Living Large: Bank of Japan Sorts Challenges With Its Epic Size

23 Dec 2015 | Author: | No comments yet »

Bank of Japan Befuddles With Surprise Move.

USD/JPY has posted sharp losses on Friday, as the yen has gained about 100 points on the day. The Japanese central bank jolted markets with a new scheme supporting companies actively investing in the world’s number three economy, stoking a brief surge in the Nikkei benchmark stock index and the dollar.

TOKYO — The Bank of Japan tweaked its lavish stimulus programme on Friday in a well-timed move that spotlights pressures on companies to do more to support growth by raising wages and investing in factories and equipment. With the central bank’s balance sheet surpassing three-quarters the size of the economy, policy makers are having to solve operational challenges to keep its reflation program going. Wrapping up their last meeting of the year, central bank policymakers added a new plan to boost their holdings in firms dedicated to capital investment and hiring. This week, the US central bank raised its key interest rate by a quarter percentage point, signalling confidence in the US recovery at a time when Japan is still struggling to re-ignite growth after years of stagnation.

The greenback traded lower at 121.79 yen late Friday afternoon from 122.56 yen before the declaration in Tokyo, and from 122.60 yen Thursday in New York. “At first it seemed like the BoJ was progressing with easing, but when you look at what’s inside that, it’s nothing much,” Ayako Sera, a market strategist at Sumitomo Mitsui Trust Bank Ltd, told Bloomberg News. The BoJ said Friday after a scheduled policy meeting that it will expand purchases of shares in exchange-traded funds, for companies that increase hiring and investment, by 300 billion yen ($2.4 billion) from the current 3 trillion yen ($24 billion). Then the news hit the tape: the central bank was going to extend the duration of the bonds it buys and start a new exchange-traded-fund purchase program. Coming so soon after the Fed’s announcement, the BoJ’s policy meeting drew more than the usual amount of speculation over whether more stimulus was planned. So when headlines hit that it was making moves—extending the maturity of its government bond portfolio and introducing a new stock buying program—reaction was ecstatic.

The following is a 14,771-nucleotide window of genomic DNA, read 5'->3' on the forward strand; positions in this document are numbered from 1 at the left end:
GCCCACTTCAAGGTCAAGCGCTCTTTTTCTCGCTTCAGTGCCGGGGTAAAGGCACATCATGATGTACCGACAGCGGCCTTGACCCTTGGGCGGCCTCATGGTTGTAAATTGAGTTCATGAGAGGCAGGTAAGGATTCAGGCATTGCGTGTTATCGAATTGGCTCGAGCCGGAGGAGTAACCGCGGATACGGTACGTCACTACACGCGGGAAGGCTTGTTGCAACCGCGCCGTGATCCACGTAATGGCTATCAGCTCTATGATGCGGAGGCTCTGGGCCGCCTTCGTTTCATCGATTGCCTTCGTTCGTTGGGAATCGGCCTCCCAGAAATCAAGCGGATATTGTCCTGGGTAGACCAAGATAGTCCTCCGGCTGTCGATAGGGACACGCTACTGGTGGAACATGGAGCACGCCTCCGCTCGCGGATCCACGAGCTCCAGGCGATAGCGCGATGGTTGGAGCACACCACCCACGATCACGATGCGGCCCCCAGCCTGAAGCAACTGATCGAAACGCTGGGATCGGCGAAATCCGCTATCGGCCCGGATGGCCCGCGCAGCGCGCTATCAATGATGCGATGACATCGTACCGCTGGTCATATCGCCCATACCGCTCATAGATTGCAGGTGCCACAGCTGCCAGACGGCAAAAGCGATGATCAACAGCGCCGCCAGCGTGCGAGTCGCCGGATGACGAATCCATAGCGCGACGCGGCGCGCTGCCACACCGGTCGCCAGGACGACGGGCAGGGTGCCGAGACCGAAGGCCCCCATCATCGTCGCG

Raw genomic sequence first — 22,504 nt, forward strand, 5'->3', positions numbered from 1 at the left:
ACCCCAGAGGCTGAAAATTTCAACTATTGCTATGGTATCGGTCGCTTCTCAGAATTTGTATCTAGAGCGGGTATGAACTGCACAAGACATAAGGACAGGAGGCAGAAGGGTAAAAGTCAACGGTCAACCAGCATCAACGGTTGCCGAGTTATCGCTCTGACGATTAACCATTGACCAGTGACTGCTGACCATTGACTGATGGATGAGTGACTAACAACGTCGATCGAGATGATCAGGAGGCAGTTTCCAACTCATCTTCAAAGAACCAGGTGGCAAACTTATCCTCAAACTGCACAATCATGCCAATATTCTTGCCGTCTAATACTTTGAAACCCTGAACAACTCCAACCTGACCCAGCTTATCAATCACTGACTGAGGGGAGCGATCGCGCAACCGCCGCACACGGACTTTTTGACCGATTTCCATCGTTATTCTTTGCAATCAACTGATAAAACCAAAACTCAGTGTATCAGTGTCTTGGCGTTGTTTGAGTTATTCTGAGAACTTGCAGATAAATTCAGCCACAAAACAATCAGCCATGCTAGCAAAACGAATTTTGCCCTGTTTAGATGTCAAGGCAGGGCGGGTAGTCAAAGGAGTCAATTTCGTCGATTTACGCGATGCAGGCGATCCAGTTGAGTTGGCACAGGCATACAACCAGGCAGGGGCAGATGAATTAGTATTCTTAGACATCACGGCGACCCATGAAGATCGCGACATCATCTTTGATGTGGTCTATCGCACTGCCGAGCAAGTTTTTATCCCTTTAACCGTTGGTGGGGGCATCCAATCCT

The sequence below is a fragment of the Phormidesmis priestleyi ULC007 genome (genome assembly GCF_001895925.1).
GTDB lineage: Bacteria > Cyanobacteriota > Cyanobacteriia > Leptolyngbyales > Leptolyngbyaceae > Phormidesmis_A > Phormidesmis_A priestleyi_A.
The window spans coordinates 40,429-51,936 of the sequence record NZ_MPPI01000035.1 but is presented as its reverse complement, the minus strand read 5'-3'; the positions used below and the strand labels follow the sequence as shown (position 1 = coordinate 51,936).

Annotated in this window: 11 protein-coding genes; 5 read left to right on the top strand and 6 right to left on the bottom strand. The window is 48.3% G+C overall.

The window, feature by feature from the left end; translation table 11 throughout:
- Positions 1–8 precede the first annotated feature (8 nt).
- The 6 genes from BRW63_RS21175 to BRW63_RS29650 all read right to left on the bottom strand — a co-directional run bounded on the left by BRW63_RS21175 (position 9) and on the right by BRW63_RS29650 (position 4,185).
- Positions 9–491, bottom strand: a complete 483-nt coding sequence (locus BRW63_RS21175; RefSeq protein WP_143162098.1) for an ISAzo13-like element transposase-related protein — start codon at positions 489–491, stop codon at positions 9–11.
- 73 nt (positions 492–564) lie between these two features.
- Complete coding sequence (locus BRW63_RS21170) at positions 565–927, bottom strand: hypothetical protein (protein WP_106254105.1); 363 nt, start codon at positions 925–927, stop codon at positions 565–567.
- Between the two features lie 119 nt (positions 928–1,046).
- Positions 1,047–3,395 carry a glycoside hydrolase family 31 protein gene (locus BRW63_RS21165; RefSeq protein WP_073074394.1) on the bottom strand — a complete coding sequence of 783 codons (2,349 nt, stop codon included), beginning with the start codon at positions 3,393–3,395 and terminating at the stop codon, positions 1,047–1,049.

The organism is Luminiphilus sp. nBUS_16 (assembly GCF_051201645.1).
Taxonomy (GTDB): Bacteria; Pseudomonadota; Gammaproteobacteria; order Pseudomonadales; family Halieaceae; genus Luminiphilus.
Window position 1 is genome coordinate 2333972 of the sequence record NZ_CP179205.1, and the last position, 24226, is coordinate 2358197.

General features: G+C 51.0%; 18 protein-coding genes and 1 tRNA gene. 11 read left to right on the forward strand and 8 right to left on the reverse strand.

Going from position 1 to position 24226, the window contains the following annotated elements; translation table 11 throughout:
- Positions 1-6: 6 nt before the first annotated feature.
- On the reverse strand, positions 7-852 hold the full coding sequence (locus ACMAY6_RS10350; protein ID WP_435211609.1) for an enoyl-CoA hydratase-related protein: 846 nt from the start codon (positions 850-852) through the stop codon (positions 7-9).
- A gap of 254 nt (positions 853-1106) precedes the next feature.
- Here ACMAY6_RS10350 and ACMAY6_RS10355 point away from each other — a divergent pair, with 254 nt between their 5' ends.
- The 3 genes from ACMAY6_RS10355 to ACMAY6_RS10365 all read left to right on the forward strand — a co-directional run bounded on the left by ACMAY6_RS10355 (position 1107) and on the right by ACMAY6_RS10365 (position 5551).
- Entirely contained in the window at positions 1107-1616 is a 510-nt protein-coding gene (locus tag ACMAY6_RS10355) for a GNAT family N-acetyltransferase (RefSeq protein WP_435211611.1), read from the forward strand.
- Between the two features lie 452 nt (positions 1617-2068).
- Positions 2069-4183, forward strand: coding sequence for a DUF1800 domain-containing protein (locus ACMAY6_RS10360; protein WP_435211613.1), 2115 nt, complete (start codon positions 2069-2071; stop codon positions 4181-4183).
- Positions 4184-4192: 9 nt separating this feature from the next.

The markets will also be listening closely to remarks from FOMC member Jeffrey Lacker, the first Federal Reserve Bank President to speak publicly after the historic rate hike of 0.25 percent. The key takeaway was that the BOJ’s main initiative, expanding the monetary base through bond purchases, was held at 80 trillion yen a year ($657 billion).